by Michael R. Allen
Internet happenstance led to my discovery of the website for the Jennings Historical Society. Jennings is a small city in north St. Louis County, located not far from the city limits of St. Louis. While Jennings was incorporated in 1946 and saw rapid growth after the opening of Interstate Highway 70, settlement there dates back to 1839. While the Historical Society’s website isn’t deep in content, its presence and wonderful design suggest that there is an effort going to take an interest in the history of one of north county’s most interesting cities.
Jennings was instrumental in the development of the shopping mall in St. Louis. Both Northland Shopping Center in the 1950s and River Roads Mall in 1967 were innovative, albeit auto-centric, development projects that fell into vacancy and disrepair before demolition. Northland fell last year for a new big-box strip, and River Roads is under demolition at the present moment for a new subdivision developed by the Pyramid Companies.
Jennings, however, lives on. While the city faces the same problems as other municpalities in St. Louis County that went from great early suburban development to stangant economies, it could stand to preserve some of its recent past. The suburban development of the 1950s is increasingly the subject of serious research, and its atomic-age modernism seems rather intimately-scaled when compared with suburban development that followed it. Jennings is still the site of 20th century retail, gas station and other commercial buildings that tell the story of the postwar settlement of St. Louis County — as well as older buildings that show the development that the once-rural county supported before highways.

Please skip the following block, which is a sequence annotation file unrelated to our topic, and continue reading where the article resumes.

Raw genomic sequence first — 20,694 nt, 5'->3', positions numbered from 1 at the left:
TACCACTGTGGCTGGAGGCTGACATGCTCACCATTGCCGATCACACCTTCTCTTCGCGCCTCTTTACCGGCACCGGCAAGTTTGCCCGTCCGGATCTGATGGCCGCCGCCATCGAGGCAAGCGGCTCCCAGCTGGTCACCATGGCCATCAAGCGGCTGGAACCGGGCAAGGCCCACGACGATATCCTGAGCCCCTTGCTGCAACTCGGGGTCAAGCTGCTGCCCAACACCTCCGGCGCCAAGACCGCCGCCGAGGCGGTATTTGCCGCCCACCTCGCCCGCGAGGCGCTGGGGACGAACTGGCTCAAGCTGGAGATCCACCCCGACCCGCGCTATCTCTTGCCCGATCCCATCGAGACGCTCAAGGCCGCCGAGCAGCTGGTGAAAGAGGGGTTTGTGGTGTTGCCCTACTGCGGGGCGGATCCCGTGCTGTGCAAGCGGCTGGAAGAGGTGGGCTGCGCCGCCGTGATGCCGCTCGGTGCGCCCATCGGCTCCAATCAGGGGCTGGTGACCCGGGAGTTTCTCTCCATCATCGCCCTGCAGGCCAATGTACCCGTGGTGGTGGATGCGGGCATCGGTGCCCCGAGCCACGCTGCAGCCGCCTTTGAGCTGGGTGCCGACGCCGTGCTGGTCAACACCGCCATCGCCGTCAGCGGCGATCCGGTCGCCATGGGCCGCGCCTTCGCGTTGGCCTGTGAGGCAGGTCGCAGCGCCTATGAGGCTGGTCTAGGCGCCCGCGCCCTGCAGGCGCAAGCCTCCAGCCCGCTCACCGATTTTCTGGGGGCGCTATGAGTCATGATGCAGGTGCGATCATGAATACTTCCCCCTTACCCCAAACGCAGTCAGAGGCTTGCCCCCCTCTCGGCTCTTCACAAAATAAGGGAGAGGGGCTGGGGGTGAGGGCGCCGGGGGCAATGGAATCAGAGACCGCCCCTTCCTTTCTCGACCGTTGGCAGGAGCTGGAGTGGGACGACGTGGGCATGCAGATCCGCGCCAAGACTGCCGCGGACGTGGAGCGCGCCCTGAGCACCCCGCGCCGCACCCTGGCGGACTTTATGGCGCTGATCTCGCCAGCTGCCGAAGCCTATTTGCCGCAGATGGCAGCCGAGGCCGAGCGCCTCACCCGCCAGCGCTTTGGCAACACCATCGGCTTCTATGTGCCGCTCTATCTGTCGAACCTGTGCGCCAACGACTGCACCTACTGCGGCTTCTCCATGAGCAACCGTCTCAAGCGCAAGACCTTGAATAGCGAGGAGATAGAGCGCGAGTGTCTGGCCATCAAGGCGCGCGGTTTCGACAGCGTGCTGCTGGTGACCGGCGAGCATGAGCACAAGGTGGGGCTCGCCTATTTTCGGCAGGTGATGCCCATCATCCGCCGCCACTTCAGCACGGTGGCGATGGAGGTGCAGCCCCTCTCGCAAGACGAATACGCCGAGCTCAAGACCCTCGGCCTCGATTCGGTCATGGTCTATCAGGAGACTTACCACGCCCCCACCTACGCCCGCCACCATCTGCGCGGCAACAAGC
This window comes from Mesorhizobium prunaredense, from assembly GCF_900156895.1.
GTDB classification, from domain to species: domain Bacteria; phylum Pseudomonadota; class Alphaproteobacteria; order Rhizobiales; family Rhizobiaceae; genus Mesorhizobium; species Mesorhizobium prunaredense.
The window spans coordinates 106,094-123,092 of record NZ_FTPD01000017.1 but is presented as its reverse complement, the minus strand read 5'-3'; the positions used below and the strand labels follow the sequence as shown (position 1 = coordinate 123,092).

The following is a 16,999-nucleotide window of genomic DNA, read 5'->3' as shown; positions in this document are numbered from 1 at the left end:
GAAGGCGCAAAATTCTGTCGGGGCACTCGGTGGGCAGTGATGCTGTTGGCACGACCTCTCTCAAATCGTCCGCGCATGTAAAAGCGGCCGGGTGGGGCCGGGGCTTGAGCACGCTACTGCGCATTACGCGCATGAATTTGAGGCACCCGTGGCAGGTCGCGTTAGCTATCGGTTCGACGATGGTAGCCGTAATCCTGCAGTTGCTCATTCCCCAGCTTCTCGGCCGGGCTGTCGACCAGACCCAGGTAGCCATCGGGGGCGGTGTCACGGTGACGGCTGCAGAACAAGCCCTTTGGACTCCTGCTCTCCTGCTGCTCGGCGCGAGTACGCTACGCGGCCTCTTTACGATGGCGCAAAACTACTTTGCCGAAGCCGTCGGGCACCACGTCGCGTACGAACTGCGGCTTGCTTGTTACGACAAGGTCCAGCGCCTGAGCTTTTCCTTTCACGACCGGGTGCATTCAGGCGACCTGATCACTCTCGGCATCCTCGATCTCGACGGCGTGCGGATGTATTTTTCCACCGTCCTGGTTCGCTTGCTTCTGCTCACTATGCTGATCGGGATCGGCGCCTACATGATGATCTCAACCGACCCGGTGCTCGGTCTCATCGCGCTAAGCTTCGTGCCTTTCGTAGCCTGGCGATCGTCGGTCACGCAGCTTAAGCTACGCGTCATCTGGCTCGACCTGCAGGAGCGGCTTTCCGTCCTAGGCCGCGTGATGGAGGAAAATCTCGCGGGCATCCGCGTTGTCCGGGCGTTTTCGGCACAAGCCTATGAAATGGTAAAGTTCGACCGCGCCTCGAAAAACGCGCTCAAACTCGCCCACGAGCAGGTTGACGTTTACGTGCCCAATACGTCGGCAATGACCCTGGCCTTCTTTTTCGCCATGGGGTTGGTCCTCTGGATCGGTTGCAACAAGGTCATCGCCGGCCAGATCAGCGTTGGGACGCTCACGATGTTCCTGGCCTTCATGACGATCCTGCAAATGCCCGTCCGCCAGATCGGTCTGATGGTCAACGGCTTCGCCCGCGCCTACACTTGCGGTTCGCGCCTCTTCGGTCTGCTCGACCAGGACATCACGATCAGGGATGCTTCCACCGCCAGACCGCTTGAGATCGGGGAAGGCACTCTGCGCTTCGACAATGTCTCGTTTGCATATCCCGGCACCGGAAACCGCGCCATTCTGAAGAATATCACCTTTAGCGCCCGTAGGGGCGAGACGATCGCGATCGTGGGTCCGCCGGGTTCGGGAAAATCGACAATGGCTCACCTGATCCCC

Historic preservation is needed in Jennings as well as other “inner ring” suburbs. The rush to increase revenues may wipe out a lot of interesting places and buildings there. I hope fellow preservationists look at mid-century suburban architecture as seriously as they do early 20th century urban office buildings. Places like Jennings are very important antidotes to development projects like WingHaven that undercut all sense of place and totally condemn the pedestrian. Jennings developed into a car-friendly place that also retained a specific character. Those of us who despise the suburbs can find things to like about these cities — and our involvement can redirect development efforts from replacement sprawl to urban development that builds on local character. A site like that of River Roads would have been a great place for the New Urbanists who are instead building non-places on the remote corn fields of St. Charles County.